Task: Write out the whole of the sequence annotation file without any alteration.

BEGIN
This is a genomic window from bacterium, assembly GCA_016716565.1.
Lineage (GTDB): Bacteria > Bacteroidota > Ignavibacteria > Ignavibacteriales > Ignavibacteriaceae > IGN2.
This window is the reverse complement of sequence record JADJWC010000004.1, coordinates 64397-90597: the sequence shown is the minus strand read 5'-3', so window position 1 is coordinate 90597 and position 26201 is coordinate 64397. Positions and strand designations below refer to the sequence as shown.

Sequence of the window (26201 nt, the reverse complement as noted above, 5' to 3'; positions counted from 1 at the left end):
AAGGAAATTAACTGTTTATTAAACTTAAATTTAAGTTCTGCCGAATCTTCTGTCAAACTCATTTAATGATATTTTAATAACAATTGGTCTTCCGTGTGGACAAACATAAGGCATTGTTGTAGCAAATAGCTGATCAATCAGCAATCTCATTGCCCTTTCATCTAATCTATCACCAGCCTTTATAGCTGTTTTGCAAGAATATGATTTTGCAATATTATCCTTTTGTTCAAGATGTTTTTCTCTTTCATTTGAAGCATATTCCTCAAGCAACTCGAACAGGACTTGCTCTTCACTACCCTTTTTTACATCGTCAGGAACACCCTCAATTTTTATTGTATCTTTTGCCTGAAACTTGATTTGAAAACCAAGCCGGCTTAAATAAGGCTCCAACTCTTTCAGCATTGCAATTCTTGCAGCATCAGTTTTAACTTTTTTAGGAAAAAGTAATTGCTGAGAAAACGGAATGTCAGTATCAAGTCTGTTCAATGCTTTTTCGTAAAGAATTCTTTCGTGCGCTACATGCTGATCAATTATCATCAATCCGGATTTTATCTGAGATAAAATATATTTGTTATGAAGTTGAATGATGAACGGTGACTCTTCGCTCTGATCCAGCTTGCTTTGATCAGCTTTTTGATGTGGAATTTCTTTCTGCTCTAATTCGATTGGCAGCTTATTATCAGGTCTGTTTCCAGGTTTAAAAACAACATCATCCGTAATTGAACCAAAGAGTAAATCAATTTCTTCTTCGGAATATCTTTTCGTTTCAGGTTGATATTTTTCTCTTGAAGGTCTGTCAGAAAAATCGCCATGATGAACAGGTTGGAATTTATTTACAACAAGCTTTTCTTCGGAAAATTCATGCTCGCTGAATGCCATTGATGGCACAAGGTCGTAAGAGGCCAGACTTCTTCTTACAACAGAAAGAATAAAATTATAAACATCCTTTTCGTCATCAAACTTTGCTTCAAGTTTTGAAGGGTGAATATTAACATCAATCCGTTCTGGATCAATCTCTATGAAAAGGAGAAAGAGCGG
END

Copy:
This is a genomic window from bacterium, assembly GCA_016716565.1.
Lineage (GTDB): Bacteria > Bacteroidota > Ignavibacteria > Ignavibacteriales > Ignavibacteriaceae > IGN2.
This window is the reverse complement of sequence record JADJWC010000004.1, coordinates 64397-90597: the sequence shown is the minus strand read 5'-3', so window position 1 is coordinate 90597 and position 26201 is coordinate 64397. Positions and strand designations below refer to the sequence as shown.

Sequence of the window (26201 nt, the reverse complement as noted above, 5' to 3'; positions counted from 1 at the left end):
AAGGAAATTAACTGTTTATTAAACTTAAATTTAAGTTCTGCCGAATCTTCTGTCAAACTCATTTAATGATATTTTAATAACAATTGGTCTTCCGTGTGGACAAACATAAGGCATTGTTGTAGCAAATAGCTGATCAATCAGCAATCTCATTGCCCTTTCATCTAATCTATCACCAGCCTTTATAGCTGTTTTGCAAGAATATGATTTTGCAATATTATCCTTTTGTTCAAGATGTTTTTCTCTTTCATTTGAAGCATATTCCTCAAGCAACTCGAACAGGACTTGCTCTTCACTACCCTTTTTTACATCGTCAGGAACACCCTCAATTTTTATTGTATCTTTTGCCTGAAACTTGATTTGAAAACCAAGCCGGCTTAAATAAGGCTCCAACTCTTTCAGCATTGCAATTCTTGCAGCATCAGTTTTAACTTTTTTAGGAAAAAGTAATTGCTGAGAAAACGGAATGTCAGTATCAAGTCTGTTCAATGCTTTTTCGTAAAGAATTCTTTCGTGCGCTACATGCTGATCAATTATCATCAATCCGGATTTTATCTGAGATAAAATATATTTGTTATGAAGTTGAATGATGAACGGTGACTCTTCGCTCTGATCCAGCTTGCTTTGATCAGCTTTTTGATGTGGAATTTCTTTCTGCTCTAATTCGATTGGCAGCTTATTATCAGGTCTGTTTCCAGGTTTAAAAACAACATCATCCGTAATTGAACCAAAGAGTAAATCAATTTCTTCTTCGGAATATCTTTTCGTTTCAGGTTGATATTTTTCTCTTGAAGGTCTGTCAGAAAAATCGCCATGATGAACAGGTTGGAATTTATTTACAACAAGCTTTTCTTCGGAAAATTCATGCTCGCTGAATGCCATTGATGGCACAAGGTCGTAAGAGGCCAGACTTCTTCTTACAACAGAAAGAATAAAATTATAAACATCCTTTTCGTCATCAAACTTTGCTTCAAGTTTTGAAGGGTGAATATTAACATCAATCCGTTCTGGATCAATCTCTATGAAAAGGAGAAAGAGCGG